This collection pulls together more than 2,000 documents concerning the relationship between the United States and China, with an emphasis on the 1969–1998 time period. The documents include memos, cables, and studies concerning U.S. diplomatic relations with China, records concerning the U.S.-PRC security relationship, documents related to the economic and scientific association with the PRC, and intelligence estimates and studies concerning the PRC's foreign policy objectives, military capabilities, and internal situation.
The relationship between the United States and the People's Republic of China has been of importance to both countries since the PRC's establishment in 1949. That relationship has evolved from one of total hostility, to the initial opening to China, to normalization of relations, to the strategic embrace during the final years of the Cold War, to the complicated relationship that has developed in the post-Cold War era.
The importance of the relationship explains the tremendous volume of books, articles, and reports generated by scholars and journalists on various aspects of the U.S.-PRC relationship. One limitation faced by researchers has been a lack of primary documents. As a result, scholars have generally been forced to rely on secondary accounts of key policy documents or meetings between U.S. and Chinese officials, and fragmentary information on Chinese military capabilities that made its way into the media.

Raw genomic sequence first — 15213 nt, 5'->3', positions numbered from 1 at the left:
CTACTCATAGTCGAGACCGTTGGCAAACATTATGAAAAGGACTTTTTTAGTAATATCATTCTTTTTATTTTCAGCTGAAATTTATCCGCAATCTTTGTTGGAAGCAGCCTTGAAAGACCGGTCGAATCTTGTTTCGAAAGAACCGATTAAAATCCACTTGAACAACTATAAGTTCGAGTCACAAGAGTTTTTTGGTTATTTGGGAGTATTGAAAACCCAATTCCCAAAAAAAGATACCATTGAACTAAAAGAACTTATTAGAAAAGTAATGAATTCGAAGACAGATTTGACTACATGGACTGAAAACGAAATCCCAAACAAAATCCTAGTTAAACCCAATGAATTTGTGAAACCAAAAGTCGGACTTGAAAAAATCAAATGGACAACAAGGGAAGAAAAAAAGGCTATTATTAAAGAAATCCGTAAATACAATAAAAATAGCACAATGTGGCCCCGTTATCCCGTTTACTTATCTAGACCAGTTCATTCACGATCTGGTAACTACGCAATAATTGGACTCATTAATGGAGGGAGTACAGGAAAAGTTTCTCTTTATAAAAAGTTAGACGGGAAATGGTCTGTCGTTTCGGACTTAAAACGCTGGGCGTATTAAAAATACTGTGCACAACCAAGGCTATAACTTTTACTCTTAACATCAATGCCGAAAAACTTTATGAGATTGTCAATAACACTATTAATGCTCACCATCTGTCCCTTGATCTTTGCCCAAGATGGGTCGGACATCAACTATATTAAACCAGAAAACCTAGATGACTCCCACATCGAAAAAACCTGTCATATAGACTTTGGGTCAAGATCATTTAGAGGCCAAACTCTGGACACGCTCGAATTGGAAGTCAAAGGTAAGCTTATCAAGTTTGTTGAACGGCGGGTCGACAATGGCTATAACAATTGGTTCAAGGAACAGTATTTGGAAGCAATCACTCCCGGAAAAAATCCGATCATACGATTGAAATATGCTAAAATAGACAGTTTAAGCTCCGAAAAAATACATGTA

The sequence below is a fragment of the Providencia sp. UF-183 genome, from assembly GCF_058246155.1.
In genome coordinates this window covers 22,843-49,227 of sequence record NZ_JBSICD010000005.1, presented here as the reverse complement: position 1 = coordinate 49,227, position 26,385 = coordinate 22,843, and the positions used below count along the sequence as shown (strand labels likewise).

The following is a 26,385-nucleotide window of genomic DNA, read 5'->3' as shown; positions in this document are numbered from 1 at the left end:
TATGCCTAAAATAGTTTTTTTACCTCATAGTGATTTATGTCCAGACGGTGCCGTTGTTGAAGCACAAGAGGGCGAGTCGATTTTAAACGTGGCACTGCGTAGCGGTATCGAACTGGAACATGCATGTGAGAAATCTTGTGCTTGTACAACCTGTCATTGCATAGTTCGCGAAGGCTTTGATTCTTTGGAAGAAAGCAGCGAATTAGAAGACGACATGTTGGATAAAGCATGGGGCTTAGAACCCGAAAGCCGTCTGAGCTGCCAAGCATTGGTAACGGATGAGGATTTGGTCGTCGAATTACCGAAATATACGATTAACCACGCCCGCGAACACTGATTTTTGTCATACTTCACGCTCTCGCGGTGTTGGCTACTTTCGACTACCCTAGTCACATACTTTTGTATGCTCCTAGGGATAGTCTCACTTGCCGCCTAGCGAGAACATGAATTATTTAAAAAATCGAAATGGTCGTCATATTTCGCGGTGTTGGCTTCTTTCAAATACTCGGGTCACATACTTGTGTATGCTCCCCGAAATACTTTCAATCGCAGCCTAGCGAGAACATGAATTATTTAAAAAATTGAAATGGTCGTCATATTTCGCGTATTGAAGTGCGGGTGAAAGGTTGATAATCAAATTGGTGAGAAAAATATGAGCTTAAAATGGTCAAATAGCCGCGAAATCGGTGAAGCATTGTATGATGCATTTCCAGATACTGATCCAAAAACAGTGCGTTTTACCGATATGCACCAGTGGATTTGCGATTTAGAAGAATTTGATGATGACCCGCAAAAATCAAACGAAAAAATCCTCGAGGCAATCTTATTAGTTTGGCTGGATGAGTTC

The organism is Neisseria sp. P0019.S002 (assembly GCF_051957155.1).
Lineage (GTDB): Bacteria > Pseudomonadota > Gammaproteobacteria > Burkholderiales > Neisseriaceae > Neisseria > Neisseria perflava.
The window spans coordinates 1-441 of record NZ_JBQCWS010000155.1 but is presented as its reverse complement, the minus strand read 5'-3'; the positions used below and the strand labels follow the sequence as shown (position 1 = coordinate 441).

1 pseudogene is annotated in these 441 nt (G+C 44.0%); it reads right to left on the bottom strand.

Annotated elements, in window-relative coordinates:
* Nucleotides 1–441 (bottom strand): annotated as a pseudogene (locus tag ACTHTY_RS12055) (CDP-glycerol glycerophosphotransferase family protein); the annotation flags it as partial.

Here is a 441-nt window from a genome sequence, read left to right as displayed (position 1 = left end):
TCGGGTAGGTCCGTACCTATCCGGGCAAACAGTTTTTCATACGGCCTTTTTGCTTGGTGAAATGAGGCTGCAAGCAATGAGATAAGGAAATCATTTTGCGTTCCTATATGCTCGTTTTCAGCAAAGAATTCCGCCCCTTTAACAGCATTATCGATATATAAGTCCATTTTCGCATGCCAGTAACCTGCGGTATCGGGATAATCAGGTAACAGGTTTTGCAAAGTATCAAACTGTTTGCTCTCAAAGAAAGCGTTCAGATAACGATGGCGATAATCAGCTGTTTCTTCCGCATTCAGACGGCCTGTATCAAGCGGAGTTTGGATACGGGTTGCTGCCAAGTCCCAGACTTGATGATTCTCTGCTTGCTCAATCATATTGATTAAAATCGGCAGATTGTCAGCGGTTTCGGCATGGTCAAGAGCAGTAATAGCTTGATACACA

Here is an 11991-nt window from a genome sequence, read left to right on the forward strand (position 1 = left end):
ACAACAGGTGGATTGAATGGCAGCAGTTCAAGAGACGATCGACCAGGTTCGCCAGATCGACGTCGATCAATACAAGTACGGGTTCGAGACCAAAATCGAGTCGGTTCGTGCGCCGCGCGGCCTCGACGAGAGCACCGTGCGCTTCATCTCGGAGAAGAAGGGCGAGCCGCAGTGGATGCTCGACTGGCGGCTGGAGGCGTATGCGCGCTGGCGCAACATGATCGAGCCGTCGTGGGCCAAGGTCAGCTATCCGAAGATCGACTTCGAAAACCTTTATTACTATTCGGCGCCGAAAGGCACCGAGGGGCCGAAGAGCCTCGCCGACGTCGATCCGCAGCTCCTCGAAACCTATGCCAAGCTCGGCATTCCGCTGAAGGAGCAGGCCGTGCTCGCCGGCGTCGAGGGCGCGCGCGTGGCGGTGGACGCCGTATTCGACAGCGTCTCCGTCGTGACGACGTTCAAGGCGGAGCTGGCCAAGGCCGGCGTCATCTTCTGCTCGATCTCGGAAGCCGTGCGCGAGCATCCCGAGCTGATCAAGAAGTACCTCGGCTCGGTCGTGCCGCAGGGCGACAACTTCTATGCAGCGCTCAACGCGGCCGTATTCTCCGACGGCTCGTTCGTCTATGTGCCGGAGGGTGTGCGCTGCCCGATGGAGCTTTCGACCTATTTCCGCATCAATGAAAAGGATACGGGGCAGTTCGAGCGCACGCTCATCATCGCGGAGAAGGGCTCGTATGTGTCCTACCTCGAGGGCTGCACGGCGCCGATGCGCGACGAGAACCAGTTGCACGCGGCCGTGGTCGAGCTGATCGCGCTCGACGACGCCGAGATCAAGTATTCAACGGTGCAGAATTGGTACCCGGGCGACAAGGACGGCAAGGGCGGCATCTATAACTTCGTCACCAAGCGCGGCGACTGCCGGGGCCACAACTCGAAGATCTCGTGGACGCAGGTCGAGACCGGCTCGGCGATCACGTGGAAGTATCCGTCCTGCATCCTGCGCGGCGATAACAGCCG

The documents included in this collection will permit scholars to refer directly to primary documents in researching U.S.China relations-including, but not limited to, policy reviews, intelligence estimates that describe various aspects of China's foreign, military, and domestic activities, as well as memoranda of conversations and diplomatic cables that provide an intimate look at key moments in the U.S.-China relationship. Thus, the documents should be of great relevance to scholars in a variety of fields, including those whose focus is: